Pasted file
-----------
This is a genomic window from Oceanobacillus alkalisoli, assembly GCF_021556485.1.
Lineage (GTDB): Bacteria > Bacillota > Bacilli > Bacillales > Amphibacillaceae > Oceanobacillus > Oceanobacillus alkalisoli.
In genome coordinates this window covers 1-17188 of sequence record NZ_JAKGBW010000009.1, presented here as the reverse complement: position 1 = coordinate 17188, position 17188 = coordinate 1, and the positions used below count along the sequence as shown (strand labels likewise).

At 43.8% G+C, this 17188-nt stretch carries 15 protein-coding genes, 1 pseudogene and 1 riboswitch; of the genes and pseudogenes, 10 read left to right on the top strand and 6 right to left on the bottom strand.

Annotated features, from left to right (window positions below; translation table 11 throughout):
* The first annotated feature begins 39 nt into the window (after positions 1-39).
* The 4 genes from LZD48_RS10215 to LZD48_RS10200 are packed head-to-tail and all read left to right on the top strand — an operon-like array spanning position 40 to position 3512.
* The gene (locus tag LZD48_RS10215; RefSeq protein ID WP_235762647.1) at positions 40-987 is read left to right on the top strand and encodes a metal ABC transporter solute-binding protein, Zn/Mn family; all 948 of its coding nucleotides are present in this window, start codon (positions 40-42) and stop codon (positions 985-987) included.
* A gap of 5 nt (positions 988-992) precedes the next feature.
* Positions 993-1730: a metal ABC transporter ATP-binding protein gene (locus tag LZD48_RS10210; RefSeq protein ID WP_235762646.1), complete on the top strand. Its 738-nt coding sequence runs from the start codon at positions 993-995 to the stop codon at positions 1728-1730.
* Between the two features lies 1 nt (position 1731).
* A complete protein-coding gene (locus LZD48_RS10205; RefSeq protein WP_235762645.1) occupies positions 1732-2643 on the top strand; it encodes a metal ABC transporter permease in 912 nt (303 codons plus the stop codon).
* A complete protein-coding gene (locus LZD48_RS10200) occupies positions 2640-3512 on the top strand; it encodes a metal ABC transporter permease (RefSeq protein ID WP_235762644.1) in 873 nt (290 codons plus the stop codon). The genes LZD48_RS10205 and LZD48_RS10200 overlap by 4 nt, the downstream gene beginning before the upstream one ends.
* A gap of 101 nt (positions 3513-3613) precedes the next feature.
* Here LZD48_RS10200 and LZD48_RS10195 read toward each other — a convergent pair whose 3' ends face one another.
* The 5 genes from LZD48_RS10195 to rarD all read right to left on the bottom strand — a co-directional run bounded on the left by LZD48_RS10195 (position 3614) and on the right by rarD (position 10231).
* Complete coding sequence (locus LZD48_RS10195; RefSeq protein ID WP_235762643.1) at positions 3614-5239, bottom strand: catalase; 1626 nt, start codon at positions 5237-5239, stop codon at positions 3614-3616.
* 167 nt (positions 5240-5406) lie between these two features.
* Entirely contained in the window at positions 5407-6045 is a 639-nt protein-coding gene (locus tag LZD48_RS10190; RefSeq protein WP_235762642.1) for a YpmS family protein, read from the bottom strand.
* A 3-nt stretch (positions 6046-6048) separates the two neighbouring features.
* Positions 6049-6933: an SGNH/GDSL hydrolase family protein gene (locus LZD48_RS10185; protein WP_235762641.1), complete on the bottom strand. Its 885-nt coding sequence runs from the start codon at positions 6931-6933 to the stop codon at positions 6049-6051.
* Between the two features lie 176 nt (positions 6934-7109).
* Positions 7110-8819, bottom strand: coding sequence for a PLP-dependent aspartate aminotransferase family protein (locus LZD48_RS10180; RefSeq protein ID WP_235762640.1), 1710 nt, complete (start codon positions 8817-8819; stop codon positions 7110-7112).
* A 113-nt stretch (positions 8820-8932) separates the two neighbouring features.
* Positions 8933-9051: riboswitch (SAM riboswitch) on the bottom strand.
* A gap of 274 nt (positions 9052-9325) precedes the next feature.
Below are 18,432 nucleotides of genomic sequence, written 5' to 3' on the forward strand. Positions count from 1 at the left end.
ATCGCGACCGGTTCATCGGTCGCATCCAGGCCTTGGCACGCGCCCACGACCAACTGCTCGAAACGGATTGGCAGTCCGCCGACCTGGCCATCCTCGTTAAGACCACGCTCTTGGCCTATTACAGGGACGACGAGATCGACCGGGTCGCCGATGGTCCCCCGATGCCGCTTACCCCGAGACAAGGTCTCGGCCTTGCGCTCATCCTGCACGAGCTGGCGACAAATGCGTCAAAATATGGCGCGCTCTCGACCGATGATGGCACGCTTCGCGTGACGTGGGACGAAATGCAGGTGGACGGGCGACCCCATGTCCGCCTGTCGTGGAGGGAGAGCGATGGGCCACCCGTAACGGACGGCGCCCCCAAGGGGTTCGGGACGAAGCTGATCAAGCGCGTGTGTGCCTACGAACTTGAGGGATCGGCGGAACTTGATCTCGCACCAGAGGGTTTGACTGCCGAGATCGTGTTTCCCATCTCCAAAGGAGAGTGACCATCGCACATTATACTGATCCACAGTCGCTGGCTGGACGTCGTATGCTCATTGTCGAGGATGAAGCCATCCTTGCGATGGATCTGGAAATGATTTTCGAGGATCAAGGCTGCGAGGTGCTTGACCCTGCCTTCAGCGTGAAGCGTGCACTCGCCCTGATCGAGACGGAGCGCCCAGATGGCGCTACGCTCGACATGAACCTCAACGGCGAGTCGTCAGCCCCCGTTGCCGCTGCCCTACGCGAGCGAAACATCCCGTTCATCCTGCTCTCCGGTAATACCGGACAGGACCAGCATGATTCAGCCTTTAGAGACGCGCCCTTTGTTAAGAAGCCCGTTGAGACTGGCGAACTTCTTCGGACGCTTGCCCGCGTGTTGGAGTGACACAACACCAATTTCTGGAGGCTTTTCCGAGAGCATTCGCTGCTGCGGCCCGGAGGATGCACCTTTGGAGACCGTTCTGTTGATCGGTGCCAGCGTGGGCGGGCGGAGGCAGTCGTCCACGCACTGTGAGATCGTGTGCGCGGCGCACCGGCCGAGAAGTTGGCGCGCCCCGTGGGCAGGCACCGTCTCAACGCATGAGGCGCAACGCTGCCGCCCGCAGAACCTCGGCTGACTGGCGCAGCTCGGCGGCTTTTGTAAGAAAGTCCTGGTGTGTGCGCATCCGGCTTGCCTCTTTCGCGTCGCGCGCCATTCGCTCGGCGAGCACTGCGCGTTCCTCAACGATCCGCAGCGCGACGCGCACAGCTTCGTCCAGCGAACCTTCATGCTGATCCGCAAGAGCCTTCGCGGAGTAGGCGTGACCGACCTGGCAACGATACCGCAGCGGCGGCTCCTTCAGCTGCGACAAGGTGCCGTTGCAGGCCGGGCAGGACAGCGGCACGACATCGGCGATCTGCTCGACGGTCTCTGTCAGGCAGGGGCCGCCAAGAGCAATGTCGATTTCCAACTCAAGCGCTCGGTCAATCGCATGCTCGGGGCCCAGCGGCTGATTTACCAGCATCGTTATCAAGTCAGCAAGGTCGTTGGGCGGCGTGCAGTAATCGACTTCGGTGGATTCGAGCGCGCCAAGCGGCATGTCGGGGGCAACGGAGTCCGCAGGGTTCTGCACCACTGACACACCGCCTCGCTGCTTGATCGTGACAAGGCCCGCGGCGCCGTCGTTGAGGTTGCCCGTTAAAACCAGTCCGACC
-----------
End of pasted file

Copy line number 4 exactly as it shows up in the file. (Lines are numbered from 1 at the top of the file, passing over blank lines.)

At 43.8% G+C, this 17188-nt stretch carries 15 protein-coding genes, 1 pseudogene and 1 riboswitch; of the genes and pseudogenes, 10 read left to right on the top strand and 6 right to left on the bottom strand.